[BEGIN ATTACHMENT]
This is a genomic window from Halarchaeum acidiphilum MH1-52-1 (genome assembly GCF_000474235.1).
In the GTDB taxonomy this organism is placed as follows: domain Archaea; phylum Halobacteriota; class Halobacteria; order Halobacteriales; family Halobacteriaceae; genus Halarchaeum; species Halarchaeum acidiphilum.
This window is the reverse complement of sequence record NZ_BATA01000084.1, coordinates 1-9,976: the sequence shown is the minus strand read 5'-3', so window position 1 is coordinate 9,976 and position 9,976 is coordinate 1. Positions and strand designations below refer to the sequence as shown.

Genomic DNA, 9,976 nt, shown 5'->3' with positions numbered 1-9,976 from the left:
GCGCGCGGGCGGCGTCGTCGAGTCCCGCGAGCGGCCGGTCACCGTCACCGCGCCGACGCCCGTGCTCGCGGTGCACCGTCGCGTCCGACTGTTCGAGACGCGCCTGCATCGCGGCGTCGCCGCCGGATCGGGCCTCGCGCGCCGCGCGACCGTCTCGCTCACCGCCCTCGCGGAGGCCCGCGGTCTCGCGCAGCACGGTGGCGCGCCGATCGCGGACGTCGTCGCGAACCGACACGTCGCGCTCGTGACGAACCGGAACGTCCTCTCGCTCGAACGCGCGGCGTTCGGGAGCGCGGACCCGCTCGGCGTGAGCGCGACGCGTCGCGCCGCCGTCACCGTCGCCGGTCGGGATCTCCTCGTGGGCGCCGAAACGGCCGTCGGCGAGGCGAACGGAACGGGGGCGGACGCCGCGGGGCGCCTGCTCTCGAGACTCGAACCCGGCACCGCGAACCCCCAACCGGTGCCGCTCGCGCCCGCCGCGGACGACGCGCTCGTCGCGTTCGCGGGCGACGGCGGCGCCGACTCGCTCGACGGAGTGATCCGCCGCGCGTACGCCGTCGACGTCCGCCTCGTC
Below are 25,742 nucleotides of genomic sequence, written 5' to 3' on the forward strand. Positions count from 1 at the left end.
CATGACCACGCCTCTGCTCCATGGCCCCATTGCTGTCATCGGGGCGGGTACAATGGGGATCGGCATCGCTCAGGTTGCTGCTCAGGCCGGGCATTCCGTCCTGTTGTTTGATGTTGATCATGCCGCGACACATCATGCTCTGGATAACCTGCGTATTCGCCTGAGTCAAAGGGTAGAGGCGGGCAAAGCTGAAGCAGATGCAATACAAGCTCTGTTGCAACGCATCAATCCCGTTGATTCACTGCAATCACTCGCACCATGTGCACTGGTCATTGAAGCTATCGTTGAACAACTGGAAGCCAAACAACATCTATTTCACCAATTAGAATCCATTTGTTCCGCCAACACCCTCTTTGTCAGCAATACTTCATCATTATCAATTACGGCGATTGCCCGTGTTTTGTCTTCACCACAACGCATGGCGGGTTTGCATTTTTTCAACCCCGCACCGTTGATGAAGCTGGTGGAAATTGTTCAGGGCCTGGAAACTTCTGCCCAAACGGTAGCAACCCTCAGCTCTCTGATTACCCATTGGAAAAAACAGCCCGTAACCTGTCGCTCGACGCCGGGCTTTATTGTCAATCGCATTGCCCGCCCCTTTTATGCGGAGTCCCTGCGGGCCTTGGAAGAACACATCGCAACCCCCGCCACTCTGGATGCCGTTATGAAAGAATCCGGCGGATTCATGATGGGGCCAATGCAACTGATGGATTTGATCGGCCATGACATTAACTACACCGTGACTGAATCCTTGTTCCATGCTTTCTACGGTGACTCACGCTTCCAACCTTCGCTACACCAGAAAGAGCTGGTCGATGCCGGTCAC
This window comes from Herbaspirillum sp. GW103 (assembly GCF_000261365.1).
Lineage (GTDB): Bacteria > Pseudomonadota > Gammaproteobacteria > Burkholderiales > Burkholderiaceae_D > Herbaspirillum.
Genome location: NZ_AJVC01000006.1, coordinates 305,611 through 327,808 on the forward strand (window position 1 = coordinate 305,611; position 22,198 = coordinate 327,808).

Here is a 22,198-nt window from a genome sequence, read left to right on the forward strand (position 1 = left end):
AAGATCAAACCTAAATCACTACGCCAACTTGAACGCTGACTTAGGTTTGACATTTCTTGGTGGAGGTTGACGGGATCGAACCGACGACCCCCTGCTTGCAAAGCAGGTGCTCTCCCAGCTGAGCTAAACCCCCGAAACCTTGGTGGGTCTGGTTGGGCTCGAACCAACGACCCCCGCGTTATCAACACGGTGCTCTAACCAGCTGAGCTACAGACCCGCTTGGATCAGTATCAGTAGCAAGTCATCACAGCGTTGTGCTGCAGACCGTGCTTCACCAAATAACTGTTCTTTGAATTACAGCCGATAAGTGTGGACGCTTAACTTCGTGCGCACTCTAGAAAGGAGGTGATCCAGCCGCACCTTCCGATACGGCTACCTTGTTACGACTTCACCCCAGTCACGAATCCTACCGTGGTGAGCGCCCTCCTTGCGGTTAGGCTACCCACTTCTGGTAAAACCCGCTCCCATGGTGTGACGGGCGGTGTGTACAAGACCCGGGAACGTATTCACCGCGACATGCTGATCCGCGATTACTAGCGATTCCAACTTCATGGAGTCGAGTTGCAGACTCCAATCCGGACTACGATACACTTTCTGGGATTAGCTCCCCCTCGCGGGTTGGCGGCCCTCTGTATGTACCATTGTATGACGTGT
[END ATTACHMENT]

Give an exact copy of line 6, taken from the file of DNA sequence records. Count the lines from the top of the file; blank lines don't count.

Below are 25,742 nucleotides of genomic sequence, written 5' to 3' on the forward strand. Positions count from 1 at the left end.